Brookline, Massachusetts—In honor of its tenth anniversary, the St. Phoebe Center for the Deaconess held a symposium at the Maliotis Cultural Center of Hellenic College Holy Cross on November 10-12, 2023. The event drew a large and diverse crowd with clergy and laity coming from not only the New England area, but from across the country, with representation from Florida, Kentucky, California, Texas, Virginia, and elsewhere.
The symposium reviewed the history of and need for the revival of the female diaconate, but primarily considered the pragmatics of how the Orthodox Church might welcome women—who comprise more than half of the Church—into the diaconate once again to meet the unmet ministerial needs of the Church and world today.
The opening prayer and welcome were given by His Eminence Metropolitan Nathanael of Chicago followed by a keynote from Dr. Carrie Frederick Frost, Chair of the St. Phoebe Center. She noted that, “There are times when a woman needs to be ministered to by another woman. This sort of ministry happens informally in parishes, but the good that could be done would be greatly magnified if there were theologically and pastorally trained women ordained as deaconesses, ready to minister to other women, with the oversight, support, and authority of the Orthodox Church.” She concluded: “May those of us gathered here this weekend, as well as the many people around the world who support the work of the St. Phoebe Center and wish to see deaconesses in the Church today, may we use our God-given imagination to explore, envision, and implement a process to revive the ordained order of deaconess to renew and rekindle the flame of Christ’s love in all of us.”
Rev. Dr. John Chryssavgis, Archdeacon of the Ecumenical Patriarchate, and chair of the symposium’s opening session, agreed with Dr. Frost’s keynote statements that “we’ve been waiting far too long” and that there is a “need to take action.” He encouraged the faithful to “focus on the pragmatic and realistic—discernible and digestible within the body of Christ— 2 functions and roles that can be tested within the church at large and submitted to the church as synod.” Fr. Chryssavgis also encouraged “dialogue and process,” going on to say that the recent “destructive and even divisive consequences of the narrow-mindedness or fundamentalist mindset within many of our parishes is the refusal or unwillingness to engage in authentic, respectful dialogue among parishioners, deacons, priests, and bishops.” Fr. Chryssavgis presented the challenge “to address the question of tangible steps toward restoring women deacons in our churches.”
Recognizing the scores of calls, papers, presentations, and theological discussions that have amply demonstrated the need to revive the female diaconate, the St. Phoebe Center found the symposium the ideal opportunity to present the document “How to Restore the Ordained Order of Deaconesses Today: Proposed Guidelines” as a “possible process for initiating dialogue for its revival.” The document addresses topics including candidate eligibility, formation, training, education, recommendations, possible ministries, possible liturgical duties, accountability and more. Finally, the “Proposed Guidelines” asserts that parishes exist today that are ready to welcome a deaconess into their fold. Thus, a pilot program could be implemented in these parishes as a way to begin the revival of the female diaconate. Statements in the document emphasize that it “does not claim to be comprehensive, nor does it intend to be the final word; instead… aims to spark . . . and facilitate conversation and action regarding this urgently needed ministry.”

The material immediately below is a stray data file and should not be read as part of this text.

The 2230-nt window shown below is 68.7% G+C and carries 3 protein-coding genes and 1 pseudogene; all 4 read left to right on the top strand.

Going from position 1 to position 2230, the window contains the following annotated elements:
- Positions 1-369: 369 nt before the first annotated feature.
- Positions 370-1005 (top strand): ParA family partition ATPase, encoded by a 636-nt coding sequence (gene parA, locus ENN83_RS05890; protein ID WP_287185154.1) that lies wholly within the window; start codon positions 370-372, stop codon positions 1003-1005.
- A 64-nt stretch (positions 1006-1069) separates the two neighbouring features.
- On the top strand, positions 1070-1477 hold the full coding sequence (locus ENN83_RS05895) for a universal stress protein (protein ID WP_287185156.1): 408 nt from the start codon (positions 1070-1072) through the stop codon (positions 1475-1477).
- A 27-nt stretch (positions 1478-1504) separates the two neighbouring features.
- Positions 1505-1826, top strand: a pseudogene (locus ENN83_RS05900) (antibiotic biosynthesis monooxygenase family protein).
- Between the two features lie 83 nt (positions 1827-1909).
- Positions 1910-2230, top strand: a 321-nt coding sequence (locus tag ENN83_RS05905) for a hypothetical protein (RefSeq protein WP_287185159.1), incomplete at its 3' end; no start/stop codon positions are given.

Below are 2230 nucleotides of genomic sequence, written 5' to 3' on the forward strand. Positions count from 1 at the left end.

Additional sessions summarized the work of previous conferences that have explored this issue and the many calls for revival of this order over the course of the last one-hundred and fifty plus years; answered the question ‘can women go into the altar?’; and spoke of other myths regarding the role of women in the Church. Workshop sessions offered practical ways for attendees to advocate for female deaconesses in their respective communities and discussed many of the issues that still surround this question.
The Center’s tenth anniversary was celebrated at the symposium with a champagne toast and by presenting the St. Phoebe Award to long-time supporter, Ms. Marilyn Rouvelas. A debrief among participants was held following the Divine Liturgy the next day.
The mission of the St. Phoebe Center for the Deaconess is to educate and prayerfully advocate for the revival of the ordained female diaconate to help serve the ministerial needs of the Orthodox Church and the world today. The St. Phoebe Center for the Deaconess is the largest online resource on the female diaconate and its revival.